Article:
President Biden and Turkish President Recep Tayyip Erdogan at a NATO summit in Brussels in June. (Photo by Olivier Matthys/Pool/AFP via Getty Images)

President Biden and Turkish President Recep Tayyip Erdogan at a NATO summit in Brussels in June. (Photo by Olivier Matthys/Pool/AFP via Getty Images)

( – Plans for President Biden’s “summit for democracy” are moving ahead, but the administration has yet to reveal which countries are likely to be invited, a politically-charged issue, given the fact some longstanding partners claim to be democracies despite widely-criticized authoritarian tendencies.

Whether countries such as Turkey, Pakistan, the Philippines, Nigeria, or any nation in the Middle East apart from Israel, merits an invitation will generate discussion and debate in the weeks and months ahead.

The White House on Wednesday announced that the summit – a Biden first-year campaign pledge – will be convened in virtual form on December 9-10, to be followed by an in-person second meeting around the summer or fall of 2022.

A “diverse group of the world’s democracies” would take part in the event, with a focus on the themes of “defending against authoritarianism, fighting corruption, and promoting respect for human rights,” it said. Both summits would bring together heads of state, civil society, and the private sector.

“The challenge of our time is to demonstrate that democracies can deliver by improving the lives of their own people and by addressing the greatest problems facing the wider world,” the White House said.

Asked how the administration intends to “draw a line between who is a democracy that is qualified to be invited and who isn’t,” State Department spokesman Ned Price reiterated the point about diversity.

“What I can say is that we have reached out to a regionally diverse set of both well-established as well as emerging democracies whose progress and commitments will advance a more just and peaceful world,” he said, adding that the goal was “to be as inclusive as possible.”

The most notable previous initiative to bring together democracies from across the world – rather than geographically-limited entities like the European Union – was the Community of Democracies, founded in Warsaw, Poland in 2000 and grouping together more than 100 governments that committed themselves to democratic norms.

Two decades later, the inclusion in that list of some countries would raise eyebrows. Algeria, Azerbaijan, Egypt, Jordan, Mali, Nicaragua, Qatar, Russia, and Venezuela were among those who put their names to the group’s founding Warsaw Declaration.

In the judgment of Freedom House, the Washington-based independent watchdog that grades countries each year on political rights and civil liberties, all are ranked as “not free.” Many of the other Warsaw signatories fall in its “partly free” category.

(Of those nine countries, only Jordan and Mali were still among the signatories to a declaration of “recommitment to the Warsaw Declaration,” produced ten years after the original gathering.)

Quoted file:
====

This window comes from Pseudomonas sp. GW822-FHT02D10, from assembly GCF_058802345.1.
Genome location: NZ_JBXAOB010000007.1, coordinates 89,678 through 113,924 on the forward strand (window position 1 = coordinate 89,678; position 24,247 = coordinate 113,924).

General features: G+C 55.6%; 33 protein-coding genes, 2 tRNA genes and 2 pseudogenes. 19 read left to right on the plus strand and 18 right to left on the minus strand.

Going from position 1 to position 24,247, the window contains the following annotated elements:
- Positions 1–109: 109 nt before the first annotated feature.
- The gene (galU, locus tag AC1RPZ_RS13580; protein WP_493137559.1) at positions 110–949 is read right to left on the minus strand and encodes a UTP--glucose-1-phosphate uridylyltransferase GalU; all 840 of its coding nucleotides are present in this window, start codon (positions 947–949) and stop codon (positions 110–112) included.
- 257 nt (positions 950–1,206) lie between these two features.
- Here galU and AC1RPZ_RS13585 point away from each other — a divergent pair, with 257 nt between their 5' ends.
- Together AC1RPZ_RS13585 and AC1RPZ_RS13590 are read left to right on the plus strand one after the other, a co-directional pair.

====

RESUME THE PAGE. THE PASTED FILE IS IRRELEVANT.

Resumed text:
Biden’s planned summit is labeled a “summit for democracy” rather than a “summit of democracies.”

Still, the invitation list will be closely watched, especially if countries graded “not free” or “partly free” are included.

Anders Aslund, a Swedish economist and a senior fellow at the Atlantic Council, welcomed news of the summit, but said he would prefer “clear minimum criteria for democracies to be declared in advance.”

Countries judged by Freedom House to be “not free” should not be invited, he said, but the “difficult issue” will involve some of the “partly free” countries, listing Hungary, India, Indonesia, Nigeria, Pakistan, and the Philippines as examples.

Including countries like Turkey (graded “not free” by Freedom House) and Pakistan (“partly free”) is likely to be especially controversial, given the records of the two governments at home and in their respective regions.

Pakistan has some of the world’s most notorious blasphemy laws at home, has a poor record on upholding fundamental human rights, as well as a long history of documented support for terrorists in disputed Kashmir and Afghanistan

Nonetheless, Pakistani Prime Minister Imran Khan clearly expects an invitation: In a tweet posted just days after the November 2020 election he congratulated Biden and said he looked forward to his global summit on democracy.

Turkish President Recep Tayyip Erdogan’s authoritarian rule, especially since a failed 2016 coup attempt prompted a massive crackdown on dissent, has caused serious rifts with Ankara’s NATO allies, all of which would generally be viewed as democracies.

His democrat credentials have also been tarnished by his interventions in the Syrian and Libyan civil wars, energy rows with Greece and Cyprus, purchase of Russian missile defense systems, and support for the Palestinian terrorist group Hamas.

“It’s very difficult to know who you would invite and who you would not invite,” Hans Kundnani, a senior research fellow at London-based Chatham House, said during a recent Australian Broadcasting Corporation podcast on Biden’s proposed summit.

In cases where a democracy is morphing towards authoritarianism, “it is very difficult to know where you draw the line,” he said, pointing to India as “precisely such a difficult case.”

“Do you make a big tent and include also a lot of the more flawed democracies or do you exclude them, with the possibility that they can be pushed into the arms of China and Russia?” Jonas Parello-Plesner, executive director of the Denmark-based non-profit Alliance of Democracies Foundation, asked in the same podcast.

He suggested that one possibility would be to require countries to “sign up to some pretty stringent criteria and to take some actions” at home, thus putting the onus of “backsliding” democracies to take the necessary steps or effectively rule themselves out.